Are compostable plastic bags really compostable? Part 1

Part 1 of an experiment in home composting.

I am conducting an experiment to see whether The Guardian’s compostable bags do actually degrade in a home compost heap.

I have been using compostable plastic bags in my normal composting activities for several years but in order to run this experiment I decided to build a separate new compost bin and start a new pile from scratch. So today I have created a new heap in my brand new bin, using two loads of kitchen compost waste in separate compostable bags. One is from a Saturday edition of The Guardian, the other is from the normal range I buy in my local supermarket, made by the Irish company Greensax. I put both of these into the bin and added in some extra kitchen waste, some in a brown paper compost bag, the rest just a random pile of peelings, teabags, used coffee grounds, apple cores and the like. This is the pile shown in the photograph below, resting on some old slats at the bottom of the bin.

I then added a small amount of other garden waste (some grass cuttings and some specially cut nettles) and topped the whole thing off with a couple of spadefuls of compost from one of the other bins which have already done their work.

Here is what the new bin looked like this afternoon, after I had finished work:

I will keep on adding ordinary garden and kitchen waste to this over the next month, and then turn the heap over how much of the two plastic bags have disintegrated. Watch this space!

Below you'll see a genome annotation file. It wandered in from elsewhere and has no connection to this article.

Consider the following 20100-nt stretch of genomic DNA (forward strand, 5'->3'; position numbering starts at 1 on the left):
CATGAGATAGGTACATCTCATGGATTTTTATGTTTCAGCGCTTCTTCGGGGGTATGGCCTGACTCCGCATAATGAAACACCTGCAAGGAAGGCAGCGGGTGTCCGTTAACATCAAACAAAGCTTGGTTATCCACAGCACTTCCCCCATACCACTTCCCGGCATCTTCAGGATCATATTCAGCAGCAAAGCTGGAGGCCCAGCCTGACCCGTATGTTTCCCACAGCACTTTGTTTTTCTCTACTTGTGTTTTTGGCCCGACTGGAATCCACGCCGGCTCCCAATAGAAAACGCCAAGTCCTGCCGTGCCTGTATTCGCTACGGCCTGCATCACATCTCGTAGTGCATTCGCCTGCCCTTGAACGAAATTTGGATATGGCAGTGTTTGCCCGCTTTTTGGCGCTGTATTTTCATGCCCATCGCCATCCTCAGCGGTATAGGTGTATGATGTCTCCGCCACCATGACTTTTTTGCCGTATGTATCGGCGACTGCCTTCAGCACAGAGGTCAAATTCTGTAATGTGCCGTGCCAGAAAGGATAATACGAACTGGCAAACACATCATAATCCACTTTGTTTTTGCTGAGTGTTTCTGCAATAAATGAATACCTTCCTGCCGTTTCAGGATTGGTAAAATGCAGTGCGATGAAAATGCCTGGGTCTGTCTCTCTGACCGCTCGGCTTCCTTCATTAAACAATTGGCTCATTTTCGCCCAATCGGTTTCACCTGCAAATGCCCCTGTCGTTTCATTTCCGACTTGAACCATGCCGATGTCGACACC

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The Colonel B Four

The four MPs who gave the real name of ‘Colonel B’ in the House of Commons on 20 April 1978. L–R: Jo Richardson, Chris Price, Robert Kilroy-Silk, Ron Thomas. Pics from the Times Guide to the House of Commons, October 1974.

At last week’s launch of the Crispin Aubrey Archive, held in the MayDay Rooms in Fleet Street, a colleague and I were reminiscing about the ABC campaign and we realised that neither of us could recall the names of all four backbench Labour MPs who named Colonel B in a House of Commons debate.

Googling this was no use and neither was Wikipedia, although I was able to establish that it happened in April 1978. I then went through that month’s debates on the wonderful Historic Hansard website, which revealed that the naming happened during Business Questions on 20 April 1978. This was the day after the Director of Public Prosecutions had tried to block discussion of various motions mentioning the Colonel’s real name at the National Union of Journalists conference in Whitley Bay, Northumberland. The naming occurred in the form of questions about the order of business put to Michael Foot, who at the time rejoiced in the full title of Lord President of the Council and Leader of the House of Commons. They weren’t all asked in a continuous sequence, so I have pasted in below the transcript of each one, as recorded in Hansard, leaving out the other questions.

The first was asked by Jo Richardson, then MP for Barking, and also a member of the NCCL’s Executive Committee. She later became Shadow Minister for Women, but died in 1994 before Labour came to power.

Miss Richardson Will my right hon. Friend try to find time, next week if possible, for a debate on Press freedom, in view of the restrictions on Press freedom in connection with the case of Colonel Johnstone, otherwise known as Colonel B?
Mr. Foot I cannot promise any debate on that subject in the near future.